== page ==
CrumblesConfections Posted 5 Jul 2010 , 3:34pm
post #24 of 37
Quote:
Originally Posted by mamawrobin

I love freezer paper (shiny side up) for wrapping cake boards. That stuff is so durable and it looks pretty. thumbs_up.gif




Somebody please school me: what is freezer paper? Maybe I know it by another name or something. I'm usually guilty of using regular foil but I normally make cakes for family/friend functions and I'm the one cutting the cake but I do need to get better at what I'm using. I do have some fancy foil I bought from the cake supply store but it's so expensive so I only use it on cakes that I'm being paid for. If there's a cheaper alternative, please let me know so I can try it out. Thanks.

jenniboo Posted 5 Jul 2010 , 4:13pm
post #25 of 37

I'm new to this and I've only decorated boards (up until recently) if it was for a family's wedding. I've made 3 wedding cakes for family members. Besides that, I've covered my boards in foil. It certainly does not look as nice, but it has it's place (for me, a beginner who has to concentrate on the cake itself!). So I don't think it's fair to say that foil covered boards are never acceptable. As many have noted, not everyone on this site is a professional. Myself included.
Having said that, I would like to start decorating my boards so that they are more attractive. I've come to a place where I feel like it wouldn't be overwhelming to work on decorating both the cake and the board. I've seen pictures of boards covered with fabric and I love that idea, but didn't understand how to keep the cake off of the fabric. I'm glad I came across this thread....I didn't realize it was covered with contact paper icon_smile.gif I knew there must be something on top of the fabric, just didn't realize what it was. I'm really interested in everyone talking about foamcore. What exactly is this? Like I said, I'm very new and I'm not sure that I know what is meant by this. I've shopped at craft stores many times, so I've probably seen it and just not known what it was named. It is similar to the styrofoam circles that can be found near the floral section? Or am I way off?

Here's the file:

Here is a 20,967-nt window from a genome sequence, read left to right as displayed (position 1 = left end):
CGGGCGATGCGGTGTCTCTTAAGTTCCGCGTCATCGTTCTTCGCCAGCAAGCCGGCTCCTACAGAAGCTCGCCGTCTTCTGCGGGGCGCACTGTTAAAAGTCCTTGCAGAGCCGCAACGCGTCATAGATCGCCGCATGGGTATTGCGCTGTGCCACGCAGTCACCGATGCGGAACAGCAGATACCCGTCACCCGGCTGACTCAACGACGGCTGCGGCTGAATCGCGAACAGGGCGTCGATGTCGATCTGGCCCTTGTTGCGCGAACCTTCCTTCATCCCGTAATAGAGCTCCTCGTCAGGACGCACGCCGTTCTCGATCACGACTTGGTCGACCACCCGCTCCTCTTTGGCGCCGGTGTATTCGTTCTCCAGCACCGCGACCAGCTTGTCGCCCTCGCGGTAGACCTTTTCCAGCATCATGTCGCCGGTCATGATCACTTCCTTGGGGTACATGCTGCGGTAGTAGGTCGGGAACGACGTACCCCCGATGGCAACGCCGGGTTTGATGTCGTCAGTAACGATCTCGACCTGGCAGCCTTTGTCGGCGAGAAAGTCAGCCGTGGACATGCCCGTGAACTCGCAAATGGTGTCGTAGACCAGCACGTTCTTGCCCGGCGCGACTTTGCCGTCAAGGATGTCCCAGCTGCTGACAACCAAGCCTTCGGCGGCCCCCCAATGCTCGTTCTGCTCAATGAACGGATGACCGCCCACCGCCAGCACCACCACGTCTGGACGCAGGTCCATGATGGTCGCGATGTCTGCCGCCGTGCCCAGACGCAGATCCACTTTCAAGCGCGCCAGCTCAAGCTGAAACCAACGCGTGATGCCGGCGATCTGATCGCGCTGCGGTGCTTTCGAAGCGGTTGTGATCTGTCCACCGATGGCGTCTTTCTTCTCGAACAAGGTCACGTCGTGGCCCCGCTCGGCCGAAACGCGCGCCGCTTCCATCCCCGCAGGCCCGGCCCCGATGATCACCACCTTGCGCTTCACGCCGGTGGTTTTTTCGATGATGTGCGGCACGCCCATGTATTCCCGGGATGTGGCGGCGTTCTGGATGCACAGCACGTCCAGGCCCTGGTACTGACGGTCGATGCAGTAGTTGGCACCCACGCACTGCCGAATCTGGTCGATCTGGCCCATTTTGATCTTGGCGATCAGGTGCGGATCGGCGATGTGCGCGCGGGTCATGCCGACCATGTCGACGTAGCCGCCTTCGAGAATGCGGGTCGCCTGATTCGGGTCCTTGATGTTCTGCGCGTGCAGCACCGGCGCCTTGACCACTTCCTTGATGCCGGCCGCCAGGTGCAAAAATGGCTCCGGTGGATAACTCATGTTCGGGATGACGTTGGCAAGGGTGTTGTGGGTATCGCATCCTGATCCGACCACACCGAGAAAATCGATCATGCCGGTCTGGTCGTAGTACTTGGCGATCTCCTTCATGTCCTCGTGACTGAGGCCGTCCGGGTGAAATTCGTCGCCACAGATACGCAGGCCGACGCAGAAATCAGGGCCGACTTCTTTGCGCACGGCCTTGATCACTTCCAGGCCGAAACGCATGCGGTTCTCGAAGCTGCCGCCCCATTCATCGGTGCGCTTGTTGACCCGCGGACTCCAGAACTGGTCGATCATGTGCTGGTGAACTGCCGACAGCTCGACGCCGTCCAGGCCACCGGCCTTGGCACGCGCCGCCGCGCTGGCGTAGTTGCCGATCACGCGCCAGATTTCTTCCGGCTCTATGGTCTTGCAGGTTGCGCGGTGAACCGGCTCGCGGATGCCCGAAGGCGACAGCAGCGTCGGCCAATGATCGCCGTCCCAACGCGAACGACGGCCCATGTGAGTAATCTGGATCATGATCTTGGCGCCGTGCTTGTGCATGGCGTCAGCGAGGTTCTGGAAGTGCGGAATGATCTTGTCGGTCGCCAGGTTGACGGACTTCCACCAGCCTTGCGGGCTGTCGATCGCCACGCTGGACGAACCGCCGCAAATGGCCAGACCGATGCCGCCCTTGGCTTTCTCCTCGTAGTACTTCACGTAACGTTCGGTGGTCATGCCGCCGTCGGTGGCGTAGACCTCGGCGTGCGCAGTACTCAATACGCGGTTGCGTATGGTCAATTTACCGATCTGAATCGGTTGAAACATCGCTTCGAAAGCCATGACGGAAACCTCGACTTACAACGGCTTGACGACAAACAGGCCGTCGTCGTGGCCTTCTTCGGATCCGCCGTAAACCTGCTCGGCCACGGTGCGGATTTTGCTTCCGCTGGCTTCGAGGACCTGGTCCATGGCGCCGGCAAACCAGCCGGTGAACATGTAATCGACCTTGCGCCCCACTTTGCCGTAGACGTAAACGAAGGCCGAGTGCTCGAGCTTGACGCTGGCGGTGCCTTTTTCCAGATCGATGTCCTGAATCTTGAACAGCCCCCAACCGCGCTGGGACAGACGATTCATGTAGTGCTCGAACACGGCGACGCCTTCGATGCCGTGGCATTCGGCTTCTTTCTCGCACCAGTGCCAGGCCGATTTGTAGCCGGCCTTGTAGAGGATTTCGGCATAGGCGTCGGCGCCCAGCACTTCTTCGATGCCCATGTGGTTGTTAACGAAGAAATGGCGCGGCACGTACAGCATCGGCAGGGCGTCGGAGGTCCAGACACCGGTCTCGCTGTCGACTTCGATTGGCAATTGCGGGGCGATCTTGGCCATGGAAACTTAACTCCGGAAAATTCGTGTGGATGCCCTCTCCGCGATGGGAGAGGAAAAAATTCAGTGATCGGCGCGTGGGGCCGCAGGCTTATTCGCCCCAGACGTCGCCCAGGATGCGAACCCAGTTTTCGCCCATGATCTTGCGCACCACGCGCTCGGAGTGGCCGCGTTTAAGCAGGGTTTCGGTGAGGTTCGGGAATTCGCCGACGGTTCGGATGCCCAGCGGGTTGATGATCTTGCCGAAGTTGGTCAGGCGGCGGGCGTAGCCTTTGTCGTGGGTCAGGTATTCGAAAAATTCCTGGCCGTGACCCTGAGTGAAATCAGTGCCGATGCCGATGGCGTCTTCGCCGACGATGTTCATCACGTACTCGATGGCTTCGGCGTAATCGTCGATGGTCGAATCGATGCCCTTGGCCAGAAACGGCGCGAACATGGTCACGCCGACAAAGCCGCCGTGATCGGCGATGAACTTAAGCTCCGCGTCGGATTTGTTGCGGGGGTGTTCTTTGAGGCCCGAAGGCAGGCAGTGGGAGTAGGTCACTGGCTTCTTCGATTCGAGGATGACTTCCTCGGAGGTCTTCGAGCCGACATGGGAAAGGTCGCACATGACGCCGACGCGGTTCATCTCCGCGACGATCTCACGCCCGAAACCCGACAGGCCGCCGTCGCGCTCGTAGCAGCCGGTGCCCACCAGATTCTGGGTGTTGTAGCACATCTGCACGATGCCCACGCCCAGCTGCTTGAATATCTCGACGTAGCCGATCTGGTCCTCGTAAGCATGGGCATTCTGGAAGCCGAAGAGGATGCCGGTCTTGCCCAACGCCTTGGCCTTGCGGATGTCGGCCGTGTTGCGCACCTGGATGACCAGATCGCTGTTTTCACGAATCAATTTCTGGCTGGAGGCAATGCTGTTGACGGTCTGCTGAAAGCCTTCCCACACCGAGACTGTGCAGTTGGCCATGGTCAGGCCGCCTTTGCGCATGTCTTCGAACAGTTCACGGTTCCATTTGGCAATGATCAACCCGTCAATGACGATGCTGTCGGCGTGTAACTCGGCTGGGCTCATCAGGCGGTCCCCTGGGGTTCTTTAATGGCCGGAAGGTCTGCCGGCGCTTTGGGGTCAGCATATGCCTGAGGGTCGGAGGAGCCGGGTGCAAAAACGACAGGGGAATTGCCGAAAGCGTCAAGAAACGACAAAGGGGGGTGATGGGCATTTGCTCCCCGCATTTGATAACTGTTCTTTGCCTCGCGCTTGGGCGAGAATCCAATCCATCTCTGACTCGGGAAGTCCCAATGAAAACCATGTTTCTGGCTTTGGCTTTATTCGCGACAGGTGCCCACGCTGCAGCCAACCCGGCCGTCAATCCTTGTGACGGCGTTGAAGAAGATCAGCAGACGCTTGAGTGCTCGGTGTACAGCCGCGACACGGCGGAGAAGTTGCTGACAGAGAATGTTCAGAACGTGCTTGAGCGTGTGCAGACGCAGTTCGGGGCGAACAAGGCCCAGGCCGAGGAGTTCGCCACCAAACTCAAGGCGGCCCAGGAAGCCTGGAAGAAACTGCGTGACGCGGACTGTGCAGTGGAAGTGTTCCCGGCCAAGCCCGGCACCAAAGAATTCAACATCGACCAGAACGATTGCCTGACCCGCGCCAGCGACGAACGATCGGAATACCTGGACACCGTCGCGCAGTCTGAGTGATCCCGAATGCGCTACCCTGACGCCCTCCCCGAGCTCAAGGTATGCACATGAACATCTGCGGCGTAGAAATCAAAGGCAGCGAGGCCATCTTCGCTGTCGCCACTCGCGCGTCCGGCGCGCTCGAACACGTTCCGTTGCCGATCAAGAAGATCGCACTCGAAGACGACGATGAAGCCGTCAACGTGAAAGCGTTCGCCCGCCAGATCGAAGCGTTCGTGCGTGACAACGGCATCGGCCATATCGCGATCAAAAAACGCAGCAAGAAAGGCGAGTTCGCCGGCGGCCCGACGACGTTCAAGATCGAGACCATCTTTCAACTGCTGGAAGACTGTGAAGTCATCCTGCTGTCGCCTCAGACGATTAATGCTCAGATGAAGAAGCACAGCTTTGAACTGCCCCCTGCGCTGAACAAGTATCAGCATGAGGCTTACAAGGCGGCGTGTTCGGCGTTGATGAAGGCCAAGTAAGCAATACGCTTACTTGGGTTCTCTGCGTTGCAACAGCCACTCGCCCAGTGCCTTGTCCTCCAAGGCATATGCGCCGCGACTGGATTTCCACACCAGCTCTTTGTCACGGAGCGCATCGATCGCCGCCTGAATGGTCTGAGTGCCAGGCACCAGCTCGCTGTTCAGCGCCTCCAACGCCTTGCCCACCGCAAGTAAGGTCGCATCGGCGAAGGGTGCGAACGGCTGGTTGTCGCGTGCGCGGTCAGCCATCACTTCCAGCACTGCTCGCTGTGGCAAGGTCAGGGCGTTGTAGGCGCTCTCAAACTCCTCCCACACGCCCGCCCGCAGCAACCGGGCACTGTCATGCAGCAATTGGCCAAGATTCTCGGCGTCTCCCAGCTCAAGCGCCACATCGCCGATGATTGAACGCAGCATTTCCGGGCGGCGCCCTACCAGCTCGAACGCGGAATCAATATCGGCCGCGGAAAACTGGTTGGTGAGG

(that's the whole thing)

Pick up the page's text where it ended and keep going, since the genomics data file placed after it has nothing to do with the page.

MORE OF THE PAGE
BillieH Posted 5 Jul 2010 , 4:14pm
post #26 of 37

This girly isn't ready to stop using her tin foil yet. At this point each cake I do, I'm usually just focused on tackling one challenging technique or practice a technique before my kids become chaotic. Maybe one day when my kids become old enough to entertain themselves I might go that extra step, but right now it isn't happening.

RosieC Posted 5 Jul 2010 , 6:35pm
post #27 of 37

phoxphire1....freezer paper can be bought in the grocery store where the tin foil and such is...the box I have is made by Reynolds..there's like 150 feet on the roll and it's lasting me forever...pretty cheap too.

Lcubed82 Posted 5 Jul 2010 , 6:54pm
post #28 of 37

I have used the plastic table cloths found at Walmart and the Dollar Store. I glue 3 cake boards together with the lines running in different directions, then cover, pulling snug and taping on the bottom. The cake is of course on its on cardboard.

Thanks to someone, somewhere for this idea!!

terrylee Posted 5 Jul 2010 , 6:57pm
post #29 of 37

What a difference a little fondant makes.
LL

mommafixit Posted 5 Jul 2010 , 7:01pm
post #30 of 37

In my area, the ready made boards are way to expensive for everyday cakes. So I use couple pieces of cardboard glued or taped together. Then use a non-toxic stick glue to attach foil. I cover the entire top of the board with glue, then flip it over and place it down onto the foil. Then trim the foil and leave about an inch of extra around the board then glue this to the bottom of the board. Smooth it all down and I like to let them dry for just a few. I think it gives a smoother, neater look than just taping some foil to a board, and it keeps you from cutting into the foil and serving it up with the cake.